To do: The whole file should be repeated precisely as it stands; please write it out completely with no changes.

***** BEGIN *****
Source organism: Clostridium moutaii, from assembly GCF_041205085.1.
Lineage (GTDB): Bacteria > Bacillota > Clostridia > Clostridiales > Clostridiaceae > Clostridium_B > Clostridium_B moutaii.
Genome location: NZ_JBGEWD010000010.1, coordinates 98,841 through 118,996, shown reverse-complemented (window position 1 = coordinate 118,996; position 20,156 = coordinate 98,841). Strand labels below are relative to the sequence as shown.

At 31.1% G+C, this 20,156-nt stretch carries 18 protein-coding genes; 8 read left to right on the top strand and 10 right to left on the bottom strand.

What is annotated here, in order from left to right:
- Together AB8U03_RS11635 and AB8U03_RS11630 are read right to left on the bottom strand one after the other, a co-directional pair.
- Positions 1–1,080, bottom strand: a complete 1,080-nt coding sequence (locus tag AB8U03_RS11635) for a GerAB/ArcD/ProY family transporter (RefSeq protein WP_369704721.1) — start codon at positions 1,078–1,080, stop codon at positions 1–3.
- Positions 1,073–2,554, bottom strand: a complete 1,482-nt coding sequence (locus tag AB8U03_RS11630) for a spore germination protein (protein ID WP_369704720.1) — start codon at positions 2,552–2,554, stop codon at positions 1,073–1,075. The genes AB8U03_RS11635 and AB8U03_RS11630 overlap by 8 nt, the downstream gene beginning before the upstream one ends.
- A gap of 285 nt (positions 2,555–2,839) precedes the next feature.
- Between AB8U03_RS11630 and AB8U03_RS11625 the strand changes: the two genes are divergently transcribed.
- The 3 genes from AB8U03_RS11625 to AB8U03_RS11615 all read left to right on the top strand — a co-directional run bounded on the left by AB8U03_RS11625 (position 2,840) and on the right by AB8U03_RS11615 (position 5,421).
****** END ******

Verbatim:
Source organism: Clostridium moutaii, from assembly GCF_041205085.1.
Lineage (GTDB): Bacteria > Bacillota > Clostridia > Clostridiales > Clostridiaceae > Clostridium_B > Clostridium_B moutaii.
Genome location: NZ_JBGEWD010000010.1, coordinates 98,841 through 118,996, shown reverse-complemented (window position 1 = coordinate 118,996; position 20,156 = coordinate 98,841). Strand labels below are relative to the sequence as shown.

At 31.1% G+C, this 20,156-nt stretch carries 18 protein-coding genes; 8 read left to right on the top strand and 10 right to left on the bottom strand.

What is annotated here, in order from left to right:
- Together AB8U03_RS11635 and AB8U03_RS11630 are read right to left on the bottom strand one after the other, a co-directional pair.
- Positions 1–1,080, bottom strand: a complete 1,080-nt coding sequence (locus tag AB8U03_RS11635) for a GerAB/ArcD/ProY family transporter (RefSeq protein WP_369704721.1) — start codon at positions 1,078–1,080, stop codon at positions 1–3.
- Positions 1,073–2,554, bottom strand: a complete 1,482-nt coding sequence (locus tag AB8U03_RS11630) for a spore germination protein (protein ID WP_369704720.1) — start codon at positions 2,552–2,554, stop codon at positions 1,073–1,075. The genes AB8U03_RS11635 and AB8U03_RS11630 overlap by 8 nt, the downstream gene beginning before the upstream one ends.
- A gap of 285 nt (positions 2,555–2,839) precedes the next feature.
- Between AB8U03_RS11630 and AB8U03_RS11625 the strand changes: the two genes are divergently transcribed.
- The 3 genes from AB8U03_RS11625 to AB8U03_RS11615 all read left to right on the top strand — a co-directional run bounded on the left by AB8U03_RS11625 (position 2,840) and on the right by AB8U03_RS11615 (position 5,421).